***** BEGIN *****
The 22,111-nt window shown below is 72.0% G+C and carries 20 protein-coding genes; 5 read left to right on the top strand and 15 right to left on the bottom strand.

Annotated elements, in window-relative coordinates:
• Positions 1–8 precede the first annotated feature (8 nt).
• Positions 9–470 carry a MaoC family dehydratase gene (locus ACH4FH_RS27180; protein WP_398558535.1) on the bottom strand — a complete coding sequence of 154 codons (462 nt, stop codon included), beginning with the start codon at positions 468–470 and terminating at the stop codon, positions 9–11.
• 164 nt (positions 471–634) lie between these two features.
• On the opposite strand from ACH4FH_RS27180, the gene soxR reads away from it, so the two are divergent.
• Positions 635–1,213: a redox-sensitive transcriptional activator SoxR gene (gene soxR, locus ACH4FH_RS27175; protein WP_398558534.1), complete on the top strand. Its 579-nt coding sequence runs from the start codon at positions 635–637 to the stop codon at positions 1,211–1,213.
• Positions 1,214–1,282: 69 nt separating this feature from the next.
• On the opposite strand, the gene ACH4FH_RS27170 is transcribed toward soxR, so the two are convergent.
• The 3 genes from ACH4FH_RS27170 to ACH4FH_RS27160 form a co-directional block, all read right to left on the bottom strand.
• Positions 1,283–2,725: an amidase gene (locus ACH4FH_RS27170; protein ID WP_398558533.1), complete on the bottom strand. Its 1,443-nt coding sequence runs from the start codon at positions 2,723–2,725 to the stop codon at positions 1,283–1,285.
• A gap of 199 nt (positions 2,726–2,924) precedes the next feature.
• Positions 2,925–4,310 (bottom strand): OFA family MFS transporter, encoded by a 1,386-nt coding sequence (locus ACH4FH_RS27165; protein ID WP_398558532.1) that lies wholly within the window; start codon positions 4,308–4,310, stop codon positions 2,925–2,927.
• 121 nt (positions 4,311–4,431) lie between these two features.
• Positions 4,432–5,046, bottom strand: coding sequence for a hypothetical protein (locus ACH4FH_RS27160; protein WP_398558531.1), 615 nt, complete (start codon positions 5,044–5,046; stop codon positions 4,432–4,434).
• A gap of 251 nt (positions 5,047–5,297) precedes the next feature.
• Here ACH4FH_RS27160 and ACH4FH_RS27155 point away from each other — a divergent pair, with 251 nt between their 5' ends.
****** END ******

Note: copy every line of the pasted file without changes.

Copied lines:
The 22,111-nt window shown below is 72.0% G+C and carries 20 protein-coding genes; 5 read left to right on the top strand and 15 right to left on the bottom strand.

Annotated elements, in window-relative coordinates:
• Positions 1–8 precede the first annotated feature (8 nt).
• Positions 9–470 carry a MaoC family dehydratase gene (locus ACH4FH_RS27180; protein WP_398558535.1) on the bottom strand — a complete coding sequence of 154 codons (462 nt, stop codon included), beginning with the start codon at positions 468–470 and terminating at the stop codon, positions 9–11.
• 164 nt (positions 471–634) lie between these two features.
• On the opposite strand from ACH4FH_RS27180, the gene soxR reads away from it, so the two are divergent.
• Positions 635–1,213: a redox-sensitive transcriptional activator SoxR gene (gene soxR, locus ACH4FH_RS27175; protein WP_398558534.1), complete on the top strand. Its 579-nt coding sequence runs from the start codon at positions 635–637 to the stop codon at positions 1,211–1,213.
• Positions 1,214–1,282: 69 nt separating this feature from the next.
• On the opposite strand, the gene ACH4FH_RS27170 is transcribed toward soxR, so the two are convergent.
• The 3 genes from ACH4FH_RS27170 to ACH4FH_RS27160 form a co-directional block, all read right to left on the bottom strand.
• Positions 1,283–2,725: an amidase gene (locus ACH4FH_RS27170; protein ID WP_398558533.1), complete on the bottom strand. Its 1,443-nt coding sequence runs from the start codon at positions 2,723–2,725 to the stop codon at positions 1,283–1,285.
• A gap of 199 nt (positions 2,726–2,924) precedes the next feature.
• Positions 2,925–4,310 (bottom strand): OFA family MFS transporter, encoded by a 1,386-nt coding sequence (locus ACH4FH_RS27165; protein ID WP_398558532.1) that lies wholly within the window; start codon positions 4,308–4,310, stop codon positions 2,925–2,927.
• 121 nt (positions 4,311–4,431) lie between these two features.
• Positions 4,432–5,046, bottom strand: coding sequence for a hypothetical protein (locus ACH4FH_RS27160; protein WP_398558531.1), 615 nt, complete (start codon positions 5,044–5,046; stop codon positions 4,432–4,434).
• A gap of 251 nt (positions 5,047–5,297) precedes the next feature.
• Here ACH4FH_RS27160 and ACH4FH_RS27155 point away from each other — a divergent pair, with 251 nt between their 5' ends.